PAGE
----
Lobbying is $300 billion dollar industry and has a massive influence on U.S. politics. However, many people are unaware of what lobbying actually is or what lobbyists do. So, what is lobbying and why is it an important and necessary aspect of American politics?
Definition of Lobbying
In general, lobbying is the act of trying to influence the decisions of a government. In its original meaning, it was the push to get votes from legislators on an issue or agenda item and occurred in the lobby outside legislative chambers, hence the name. More specifically, however, the definition of lobbying can differ slightly from state to state given the state’s lobbying laws and regulations.
Take Illinois and Kentucky for clarification. According to the NCSL (National Conference of State Legislators), Illinois qualifies lobbying as “any communication with an official of the executive or legislative branch of State government for the ultimate purpose of influencing any executive, legislative, or administrative action.” Whereas Kentucky defines it a bit further as the “means to promote, advocate, or oppose the passage, modification, defeat, or executive approval or veto of any legislation by direct communication with any member of the General Assembly, the Governor, the secretary of any cabinet, or any member of the staff of any of the officials listed in this paragraph.”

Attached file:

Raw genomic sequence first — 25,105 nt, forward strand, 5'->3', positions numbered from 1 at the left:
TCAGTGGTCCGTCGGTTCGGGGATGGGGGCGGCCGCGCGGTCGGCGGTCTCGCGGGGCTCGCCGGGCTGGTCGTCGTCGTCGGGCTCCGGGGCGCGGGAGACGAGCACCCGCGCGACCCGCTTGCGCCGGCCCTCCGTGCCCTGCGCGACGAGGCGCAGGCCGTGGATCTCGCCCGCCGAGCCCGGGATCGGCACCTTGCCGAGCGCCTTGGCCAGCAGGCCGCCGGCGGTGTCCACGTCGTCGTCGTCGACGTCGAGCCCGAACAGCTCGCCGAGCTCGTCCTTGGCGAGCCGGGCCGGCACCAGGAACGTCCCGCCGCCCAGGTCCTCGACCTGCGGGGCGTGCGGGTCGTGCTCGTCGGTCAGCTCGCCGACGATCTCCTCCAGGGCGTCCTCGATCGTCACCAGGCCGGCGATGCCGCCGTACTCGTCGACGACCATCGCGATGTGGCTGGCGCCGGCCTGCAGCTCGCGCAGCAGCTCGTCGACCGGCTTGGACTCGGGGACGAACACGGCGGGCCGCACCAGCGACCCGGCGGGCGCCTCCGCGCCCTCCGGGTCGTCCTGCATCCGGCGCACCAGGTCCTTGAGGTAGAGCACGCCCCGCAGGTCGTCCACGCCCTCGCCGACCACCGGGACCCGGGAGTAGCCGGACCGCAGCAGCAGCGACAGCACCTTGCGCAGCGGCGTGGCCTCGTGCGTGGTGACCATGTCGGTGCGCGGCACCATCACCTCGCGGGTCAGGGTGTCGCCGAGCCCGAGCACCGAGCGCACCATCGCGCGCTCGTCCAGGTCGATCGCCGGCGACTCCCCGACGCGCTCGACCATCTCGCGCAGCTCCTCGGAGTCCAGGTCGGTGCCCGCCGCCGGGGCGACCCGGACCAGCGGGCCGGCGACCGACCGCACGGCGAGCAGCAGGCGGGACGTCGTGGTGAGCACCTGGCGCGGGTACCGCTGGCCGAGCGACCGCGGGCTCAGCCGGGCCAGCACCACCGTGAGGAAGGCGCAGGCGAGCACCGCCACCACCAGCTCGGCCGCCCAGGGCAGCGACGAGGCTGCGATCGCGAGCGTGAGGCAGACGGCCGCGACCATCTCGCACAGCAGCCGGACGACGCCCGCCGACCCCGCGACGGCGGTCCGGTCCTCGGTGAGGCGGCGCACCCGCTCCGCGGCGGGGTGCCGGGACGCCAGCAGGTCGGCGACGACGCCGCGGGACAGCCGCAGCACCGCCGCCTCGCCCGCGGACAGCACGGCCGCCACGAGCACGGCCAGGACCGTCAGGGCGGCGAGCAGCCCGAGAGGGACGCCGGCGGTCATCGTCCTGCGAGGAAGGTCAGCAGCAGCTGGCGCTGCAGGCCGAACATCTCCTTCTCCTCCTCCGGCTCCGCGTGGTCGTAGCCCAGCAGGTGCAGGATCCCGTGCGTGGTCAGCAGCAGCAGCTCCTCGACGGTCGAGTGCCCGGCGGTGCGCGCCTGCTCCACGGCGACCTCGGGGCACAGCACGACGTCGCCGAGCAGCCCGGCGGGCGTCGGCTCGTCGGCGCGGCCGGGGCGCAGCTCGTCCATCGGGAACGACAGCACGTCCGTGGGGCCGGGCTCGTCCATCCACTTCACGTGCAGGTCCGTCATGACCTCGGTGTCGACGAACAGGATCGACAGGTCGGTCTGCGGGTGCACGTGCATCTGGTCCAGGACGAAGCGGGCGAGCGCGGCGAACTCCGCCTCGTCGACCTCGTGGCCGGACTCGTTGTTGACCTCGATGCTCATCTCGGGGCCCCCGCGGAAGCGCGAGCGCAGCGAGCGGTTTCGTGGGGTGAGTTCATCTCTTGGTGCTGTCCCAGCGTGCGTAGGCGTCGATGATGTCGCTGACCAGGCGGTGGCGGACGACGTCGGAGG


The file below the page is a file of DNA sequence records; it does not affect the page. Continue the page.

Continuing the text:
If you’re interested in lobbying, make sure to understand the specific definitions, laws, and regulations for your state. In doing so, you’re better positioned to be more knowledgeable on local and state politics, as well as gaining a general knowledge of lobbying on the national level.
Who Are Lobbyists?
Lobbyists can be individuals or a whole company, who seek to earn a living by influencing government action on behalf of other individuals, companies, or organizations. Lobbyists have excellent oral and written communication skills. In short, they are sales people of ideas and actions. Lobbyists have had huge success enacting important and beneficial laws and programs for American people. For example, the lobbying efforts of 9/11 Families & Survivors United for Justice Against Terrorism passed JASTA (Justice Against Sponsors of Terrorism Act) in 2016. The act, according to passjasta.org “ensures that the rights of American citizens are prioritized above Saudi interests, allowing victims to hold foreign governments accountable in U.S. courts for furthering terrorism against Americans.” Other lobbying efforts seek reform in healthcare, military rights, and drug epidemics.
In terms of who exactly lobbyists are, and how they got involved in the profession, can also vary greatly. Lobbyists are required to register with state and federal governments, but do not need formal certifications or specific degrees. Most lobbyists will have gone to college and earned a diploma, but the degrees studies can range. Many lobbyists will have degrees in journalism, political science, law, economics, or communications/public relations.
Lobbying can be a complicated topic, but with a bit of background and basic information can be easy to understand and recognize. The work lobbyists perform can sometimes be a bit polarizing, like many aspects of government, but ultimately they seek changes that are beneficial to millions of American citizens.